William C. Bosher Jr., former dean of the VCU School of Education, dies

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William C. Bosher Jr., Ed.D., founder and executive director of the Commonwealth Educational Policy Institute in the L. Douglas Wilder School of Government and Public Affairs and former dean of the School of Education at Virginia Commonwealth University, died in his sleep Sunday evening. He was 68.

"Across his long and distinguished public education career, Bill Bosher had a powerful and positive impact on the quality of public education in Virginia,” said Christine Walther-Thomas, Ph.D., dean of the School of Education. “His innovative thinking, wise and well-informed insights, good humor and passion for the work will be sorely missed. His leadership efforts on behalf of all Virginia children and youth will be long remembered and much appreciated.”

Bosher also served as a distinguished professor of public policy and education in the Wilder School. Dean Niraj Verma, Ph.D., announced Bosher’s passing to faculty members Monday morning.

“It is with great sadness that I write that our dear colleague and friend, Dr. Bill Bosher, passed away in his sleep last night,” Verma wrote. 

“Bill was an extraordinary citizen of the Wilder School and was much loved by all. A widely ranging intellectual who cared deeply for practical consequences, Dr. Bosher was a champion for knowledge that makes a difference. The Wilder School has lost a true policy expert, gentleman, and friend,” Verma added.

Bosher has been a teacher, principal, state director, superintendent of the Henrico and Chesterfield school districts and the superintendent of public instruction for the commonwealth of Virginia. He was the only superintendent in Virginia to be twice named “superintendent of the year” and was voted the arts administrator of the year by the Kennedy Center in Washington, D.C. He also served on five public and private university boards of trustees.

“He had the well-earned reputation of being a thoughtful, creative, and respected educational leader in Virginia, who did as much as anyone I know to help ensure that generations of young Virginians had every chance to pursue their dreams,” said VCU President Michael Rao, Ph.D.  “He dedicated his life to this greatest possible mission: teaching and mentoring young people who would become the future of Virginia and who would advance the human experience in the commonwealth and beyond.”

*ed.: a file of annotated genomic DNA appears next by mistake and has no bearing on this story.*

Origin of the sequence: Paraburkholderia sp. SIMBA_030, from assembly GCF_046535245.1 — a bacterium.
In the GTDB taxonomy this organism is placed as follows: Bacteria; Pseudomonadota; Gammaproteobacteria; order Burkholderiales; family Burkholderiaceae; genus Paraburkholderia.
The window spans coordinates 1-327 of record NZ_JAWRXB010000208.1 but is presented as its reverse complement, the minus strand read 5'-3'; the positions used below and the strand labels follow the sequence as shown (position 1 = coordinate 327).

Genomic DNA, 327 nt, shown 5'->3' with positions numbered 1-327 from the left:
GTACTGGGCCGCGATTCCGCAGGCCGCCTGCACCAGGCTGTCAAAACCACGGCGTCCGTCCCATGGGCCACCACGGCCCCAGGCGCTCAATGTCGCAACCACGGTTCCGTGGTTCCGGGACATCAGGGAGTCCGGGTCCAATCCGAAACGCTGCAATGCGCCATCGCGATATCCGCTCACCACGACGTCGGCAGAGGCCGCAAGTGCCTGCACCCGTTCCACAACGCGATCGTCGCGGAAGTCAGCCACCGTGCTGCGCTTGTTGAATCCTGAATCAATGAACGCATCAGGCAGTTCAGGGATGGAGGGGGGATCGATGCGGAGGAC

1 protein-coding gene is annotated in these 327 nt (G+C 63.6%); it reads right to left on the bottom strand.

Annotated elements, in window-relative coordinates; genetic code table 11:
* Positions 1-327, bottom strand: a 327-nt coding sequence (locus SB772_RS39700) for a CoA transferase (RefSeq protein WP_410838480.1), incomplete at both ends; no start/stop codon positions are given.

While Bosher was a true policy wonk, his focus was always on the educational needs of children, said Michael Davis, Ph.D., professor in the Department of Teaching and Learning. 

“Bill was responsible for developing a strong partnership between the VCU School of Education and the surrounding school divisions that led to professional development, research and service collaborations,” Davis said. “Bill had a great faith and was a loving and caring family man. The fact that he grew up in Hanover County, lived and worked his whole life in the Greater Richmond area and rose to be state superintendent of public instruction is remarkable in and of itself.”

During his tenure in the School of Education, Bosher created the Student Services Center, bringing all student services such as admissions, advising and clinical placements together into one office so they were more accessible to students. 

“Bill was a dedicated student advocate — he sincerely cared about students,” said Diane Simon, Ph.D., senior associate dean for student affairs in the School of Education. “Bill was a visionary leader and was always thoughtful, kind and humanistic in his approach to problem-solving and tackling difficult issues.  

“He was a master at multitasking — focusing on the needs of the School of Education while being actively involved in the community.  He was a powerful voice for education, and he responded to a community that leaned on him and depended on his expertise and voice.  He had a powerful and positive impact on K-12 education in the commonwealth and was an effective higher education administrator and professor.  He was admired and highly respected by his students and colleagues.”

In addition to his leadership roles, Bosher served as a consultant in more than 35 states and 12 foreign countries on topics related to educational law and finance, policy analysis, standards development, school evaluations and human relations. 

Bosher has written more than 40 articles and has co-authored two books on school law and educational leadership: “Law and Education: Contemporary Issues and Court Decisions” and “The School Law Handbook, What Every Leader Needs to Know.”

Bosher earned an Ed.D. in educational administration from the University of Virginia as well as a B.A. in English from the University of Richmond and an M.Ed. in counselor education from VCU.

“Bill dedicated his life to changing lives, and we are all testament to his wonderful legacy,” Rao said. “We will always remember his extraordinary kindness, his heart-warming smile, and how compassionate and caring he was to every person he met. He will be missed.”

Bosher is survived by his wife, Jo Anne Tucker Bosher; children W. Cleveland Bosher III, Matthew P. Bosher and Joy Krawczel; brother L. Paul Bosher and seven grandchildren.

Funeral arrangements are incomplete at this time.


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